1946 Fada Bullet - a classic Catalin radio.

This 1946 Fada Bullet is
a classic Catalin radio.


THE MARKET

The value of an antique radio is in the eye of the beholder. Very desirable things keep going up; the lower and middle fluctuate. Common models of early battery sets, started at $50, went up to $75-$100, and are back down to $50 now. After peaking in the early '90s, only very good transistor radios are currently desirable; the remainder have decreased in value.

Bakelite/Catalin radios, originally selling for under $30 in the 1940s, were snubbed by early collectors as plastic junk. Now they sell for up to $500, a lot more than some of the early stuff. (Caveat emptor: technically inferior, Catalin radios are valued only for their cabinets; if chipped or cracked they have almost no value.)

Radios are a financially accessible collecting category. You can still buy a transistor radio for $5; a battery radio for $50 and up; a console radio for $75-$100 and up; a cathedral radio for $100 and up. While only a few radios get up into the thousands of dollars, an early Marconi wireless recently sold for $49,500.

CONDITION OF ANTIQUE RADIOS

Surprisingly, working condition and sound quality are minor factors in collectibility. Most radio collectors are more interested in the physical thing. It does change the value a little bit, but someone who wants a particular radio will take one whether it works or not, because usually someone can get it working.

You can find people in the radio clubs who do repairs, many of them experienced radio and TV repairmen. Most tubes are easy to find; there are companies that sell either replacement tubes or new old stock.

Purists and historians avoid rebuilt radios, or seek all original parts, buying two or three of the same radio to make one complete set. Other collectors, especially of later sets, just want to get a radio working, and aren't concerned with the authenticity of the parts.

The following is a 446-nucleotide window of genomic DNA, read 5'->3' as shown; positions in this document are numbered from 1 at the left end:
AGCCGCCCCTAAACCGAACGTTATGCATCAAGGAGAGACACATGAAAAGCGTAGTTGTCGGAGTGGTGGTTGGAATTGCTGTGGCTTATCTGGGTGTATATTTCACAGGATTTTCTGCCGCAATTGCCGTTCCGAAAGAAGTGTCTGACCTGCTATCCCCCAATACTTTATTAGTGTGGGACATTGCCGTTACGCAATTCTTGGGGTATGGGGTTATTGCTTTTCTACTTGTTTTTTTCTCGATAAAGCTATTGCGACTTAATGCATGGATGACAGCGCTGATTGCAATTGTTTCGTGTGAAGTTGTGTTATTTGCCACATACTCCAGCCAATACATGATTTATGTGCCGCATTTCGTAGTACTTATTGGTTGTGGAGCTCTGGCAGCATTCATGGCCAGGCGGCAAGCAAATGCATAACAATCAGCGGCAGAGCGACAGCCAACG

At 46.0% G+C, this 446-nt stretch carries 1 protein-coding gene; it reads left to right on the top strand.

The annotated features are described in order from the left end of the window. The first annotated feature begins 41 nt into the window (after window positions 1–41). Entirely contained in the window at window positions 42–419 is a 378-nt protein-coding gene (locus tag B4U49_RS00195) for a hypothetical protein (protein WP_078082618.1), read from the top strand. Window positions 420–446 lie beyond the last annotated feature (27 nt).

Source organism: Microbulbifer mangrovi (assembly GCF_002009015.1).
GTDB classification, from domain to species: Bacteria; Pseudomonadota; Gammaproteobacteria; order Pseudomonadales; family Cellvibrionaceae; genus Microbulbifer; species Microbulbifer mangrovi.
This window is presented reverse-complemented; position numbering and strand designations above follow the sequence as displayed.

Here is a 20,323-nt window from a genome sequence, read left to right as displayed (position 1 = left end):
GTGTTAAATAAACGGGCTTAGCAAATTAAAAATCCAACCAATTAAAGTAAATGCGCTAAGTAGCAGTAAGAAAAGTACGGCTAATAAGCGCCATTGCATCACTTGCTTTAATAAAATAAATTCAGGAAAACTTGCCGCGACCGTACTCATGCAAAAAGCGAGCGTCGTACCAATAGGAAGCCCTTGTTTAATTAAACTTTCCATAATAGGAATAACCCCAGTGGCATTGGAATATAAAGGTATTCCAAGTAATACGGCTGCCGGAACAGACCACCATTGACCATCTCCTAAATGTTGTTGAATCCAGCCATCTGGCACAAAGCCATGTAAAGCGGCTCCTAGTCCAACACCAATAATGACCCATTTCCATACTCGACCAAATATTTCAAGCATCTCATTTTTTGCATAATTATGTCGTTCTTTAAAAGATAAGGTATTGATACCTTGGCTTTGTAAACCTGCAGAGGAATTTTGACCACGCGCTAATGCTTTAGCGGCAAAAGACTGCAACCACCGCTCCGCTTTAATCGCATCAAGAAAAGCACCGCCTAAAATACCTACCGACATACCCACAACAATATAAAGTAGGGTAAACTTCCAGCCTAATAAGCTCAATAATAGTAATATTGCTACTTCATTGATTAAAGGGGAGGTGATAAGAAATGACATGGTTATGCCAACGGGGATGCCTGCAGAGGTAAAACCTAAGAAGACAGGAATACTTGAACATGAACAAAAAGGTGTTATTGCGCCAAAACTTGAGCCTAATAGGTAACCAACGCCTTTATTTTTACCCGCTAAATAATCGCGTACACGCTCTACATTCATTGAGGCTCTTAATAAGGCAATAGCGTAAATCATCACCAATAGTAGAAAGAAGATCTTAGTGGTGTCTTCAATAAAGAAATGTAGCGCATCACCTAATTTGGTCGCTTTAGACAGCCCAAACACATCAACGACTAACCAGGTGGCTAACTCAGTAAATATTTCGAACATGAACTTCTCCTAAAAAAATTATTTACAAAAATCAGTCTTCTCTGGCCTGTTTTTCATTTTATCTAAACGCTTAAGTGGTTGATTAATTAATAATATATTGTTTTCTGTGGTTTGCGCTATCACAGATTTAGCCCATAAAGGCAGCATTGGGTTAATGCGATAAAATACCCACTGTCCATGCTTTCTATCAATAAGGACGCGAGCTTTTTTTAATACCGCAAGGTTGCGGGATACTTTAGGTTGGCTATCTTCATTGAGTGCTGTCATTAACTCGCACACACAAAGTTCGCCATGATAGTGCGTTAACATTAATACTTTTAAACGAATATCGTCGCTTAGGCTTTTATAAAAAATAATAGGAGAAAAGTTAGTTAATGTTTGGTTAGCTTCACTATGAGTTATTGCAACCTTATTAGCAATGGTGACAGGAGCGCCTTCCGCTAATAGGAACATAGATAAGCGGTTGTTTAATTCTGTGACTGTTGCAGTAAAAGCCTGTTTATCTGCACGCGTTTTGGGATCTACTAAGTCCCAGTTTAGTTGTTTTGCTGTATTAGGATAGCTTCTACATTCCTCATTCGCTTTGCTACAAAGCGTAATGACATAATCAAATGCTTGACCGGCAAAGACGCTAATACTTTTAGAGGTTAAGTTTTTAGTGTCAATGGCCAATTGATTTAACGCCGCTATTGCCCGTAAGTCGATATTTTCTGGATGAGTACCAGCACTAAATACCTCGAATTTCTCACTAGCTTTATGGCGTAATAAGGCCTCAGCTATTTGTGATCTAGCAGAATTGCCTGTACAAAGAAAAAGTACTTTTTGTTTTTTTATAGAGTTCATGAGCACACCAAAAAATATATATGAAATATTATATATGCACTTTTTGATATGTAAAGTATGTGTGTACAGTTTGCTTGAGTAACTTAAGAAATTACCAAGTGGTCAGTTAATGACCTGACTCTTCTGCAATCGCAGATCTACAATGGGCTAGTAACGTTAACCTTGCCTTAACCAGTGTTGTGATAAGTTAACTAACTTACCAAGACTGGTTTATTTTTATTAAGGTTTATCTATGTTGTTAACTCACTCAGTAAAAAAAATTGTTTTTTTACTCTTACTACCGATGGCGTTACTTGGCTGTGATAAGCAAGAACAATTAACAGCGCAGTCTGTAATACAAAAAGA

OILING OLD PHONOGRAPHS

Antique Edison
Phonograph

Gears, bearings, shafts, and other moving parts of antique phonographs need to be greased at least once a year. Proper lubrication is essential to keep the motor running, gears working, and music playing especially on often-used machines.

Some old Victor machines came with a small paper label that provided lubrication instructions.

What do you do if your phonograph doesn't come with directions:

  • Use a small stiff-bristled brush to spread petroleum jelly on the gear teeth.
  • Apply small amounts of light oil to shafts, bearings, and motor housing any place where metal rubs against metal.
  • If needed, wipe areas where oil has dripped onto the casing.


REFERENCES
In addition to various books specific to particular manufacturers, valuable references include:

 


Collectors Guide to Antique Radios:
Identification and Values, 5th Ed

by John Slusser, Kathy Slusser

Complete Price Guide to Antique Radios:
Tabletop Radios Vol. 3, 1933-1962
by Mark Stein

Antique Radio Restoration Guide
by David Johnson

The Complete Price Guide to Antique Radios:
Pre-War Consoles

by Mark Stein

Complete Price Guide to Antique Radios:
Tabletop Radios Vol. 2,
1930-1959

by Mark Stein

Antique Phonograph: Gadgets, Gizmos, and Gimmicks
by Timothy Fabrizio, George Paul